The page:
Sunday, August 10, 2008

Links & Reviews

- An indictment this week in the Zollman case: on Thursday, a federal grand jury in Lexington, KY indicted Eugene Zollman on two counts of stealing objects of cultural heritage. Zollman, a Jefferson Davis collector, is accused of snatching more than $15,000 worth of Davis materials from Transylvania University in 1994. If convicted, he faces up to 10 years in jail. Zollman's lawyer said arraignment is scheduled for 13 August.

- Orwell is blogging. Ian has more, with links.

- The Boston Globe offers a "Reader's Guide to Literary Boston" today, which isn't really that at all, just a map with snippet-quotations from literature plunked down at various points. How one can make a map like this and not include a quote from The Late George Apley is completely beyond me.

- Also in the Globe, an editorial on the selection process for the new president of the BPL, which has resembled the veep searches in its secrecy. On Thursday, we're told, the finalists (who they are and how many there will be remains unannounced) will meet with the library's trustees, who apparently are expected to make a decision that day or the next, though, the editorial says, "deliberations could be extended. It's an option they should consider, because overnight is not enough time for a thoughtful review, and could fuel suspicion that the choice for president already had been made." A fair point, that. The first public interview meeting, says the BPL's website, will begin at 8 a.m. on Thursday 14 August in the McKim Building Orientation room.

- Paul Collins has two goodies for us this week: in Slate, he writes on strange travel guides (and blogs on that here), and he also notes a new book about giant vegetables.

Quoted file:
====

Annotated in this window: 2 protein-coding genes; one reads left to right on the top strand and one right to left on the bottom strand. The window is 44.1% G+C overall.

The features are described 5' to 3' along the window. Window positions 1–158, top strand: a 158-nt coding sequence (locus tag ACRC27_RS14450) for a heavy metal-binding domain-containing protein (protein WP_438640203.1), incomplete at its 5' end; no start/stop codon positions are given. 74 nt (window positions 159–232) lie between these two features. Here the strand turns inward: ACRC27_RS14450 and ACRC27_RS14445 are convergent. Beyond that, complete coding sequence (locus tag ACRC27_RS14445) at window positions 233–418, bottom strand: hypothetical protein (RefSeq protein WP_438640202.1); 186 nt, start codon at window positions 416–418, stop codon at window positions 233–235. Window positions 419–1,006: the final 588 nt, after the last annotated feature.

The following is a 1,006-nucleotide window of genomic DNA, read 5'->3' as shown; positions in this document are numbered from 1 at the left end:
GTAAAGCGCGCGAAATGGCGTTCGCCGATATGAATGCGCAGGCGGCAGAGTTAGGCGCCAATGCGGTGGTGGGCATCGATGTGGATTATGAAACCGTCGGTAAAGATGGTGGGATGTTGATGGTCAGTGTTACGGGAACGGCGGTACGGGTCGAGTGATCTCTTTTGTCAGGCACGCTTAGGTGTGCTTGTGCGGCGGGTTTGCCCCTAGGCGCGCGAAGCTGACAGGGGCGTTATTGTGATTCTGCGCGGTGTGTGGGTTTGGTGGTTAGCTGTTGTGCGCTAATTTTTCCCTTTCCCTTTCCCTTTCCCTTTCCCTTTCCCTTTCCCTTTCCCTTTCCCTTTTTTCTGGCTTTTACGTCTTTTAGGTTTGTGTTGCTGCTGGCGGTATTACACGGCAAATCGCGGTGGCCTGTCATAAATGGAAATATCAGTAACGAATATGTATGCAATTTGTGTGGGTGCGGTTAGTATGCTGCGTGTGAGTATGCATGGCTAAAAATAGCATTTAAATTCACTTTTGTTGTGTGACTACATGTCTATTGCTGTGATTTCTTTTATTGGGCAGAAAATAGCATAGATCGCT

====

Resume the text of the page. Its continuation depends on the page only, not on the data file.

- Ian finds a very cool criminal broadside.

- NPR's Melissa Block has a wonderful character study of E.B. White's Charlotte A. Cavatica.

- Joyce discovered (and raves about) EverNote, a browser-based or downloadable web-clipping program. I've started using the web version; it's handy.

- Travis comments on the Delaney 'sentence,' and coins a new motto for English justice: "England: where truth is not an absolute defence, but heroin addiction is." Heh. Travis also predicts Brubaker's sentence (still set for 15 September, as far as I know), saying it's likely to be anything from 15-21 months in jail.

- The Beijing opening ceremonies on Friday night were truly a sight for printophilic eyes: not only did a large LED scroll play a key role in the festivities, but one segment of the show included a marvelously complex display of Chinese movable type. Like Ian, I assumed throughout that some sort of pneumatics were being used to create the effect; when people jumped out at the end, everyone in the room gasped. It was incredibly impressive. Ian notes an interview with director Zhang Yimou where he said that the performers in that display had been practicing eight hours a day for four months (longer days recently), and that they'd never pulled it off perfectly until the ceremony itself. Wow. Laura noticed this too, and has some more excellent links for this week.

- A fun hodge-podge from BibliOdyssey.

- Ian Rankin has an essay in The Scotsman on the importance and relevance of James Hogg's The Private Memoirs and Confessions of a Justified Sinner. This is one of those classics that I've really been meaning to read; I'll have to start moving it up the list.

- The Bookseller has launched a public vote for the "Oddest of Odd" titles, offering a choice between thirty years' worth of strange book titles. The winner will be announced on 5 September. I have to say I'm pretty taken with the first award-winner, 1978's Proceedings of the Second International Workshop on Nude Mice.

- LISNews points out "100 Places to Connect to Other Bibliophiles Online". My list would have been different, but this isn't a bad selection.

- AHA Today highlights MHS' Thomas Jefferson Electronic Archive.

Reviews

- Renee Weingarten's Germaine de Staƫl and Benjamin Constant is reviewed by Frances Wilson in The Telegraph.

- Ingrid Rowland's new biography Giordano Bruno: Philosopher Heretic is reviewed by Marc Kaufman in the Washington Post.

- Peter Martin's Samuel Johnson is reviewed by Dominic Sandbrook in The Telegraph.

- Ophelia Field's The Kit-Kat Club is reviewed by Allan Massie in The Scotsman. This book has gotten really impressive coverage in the British press.

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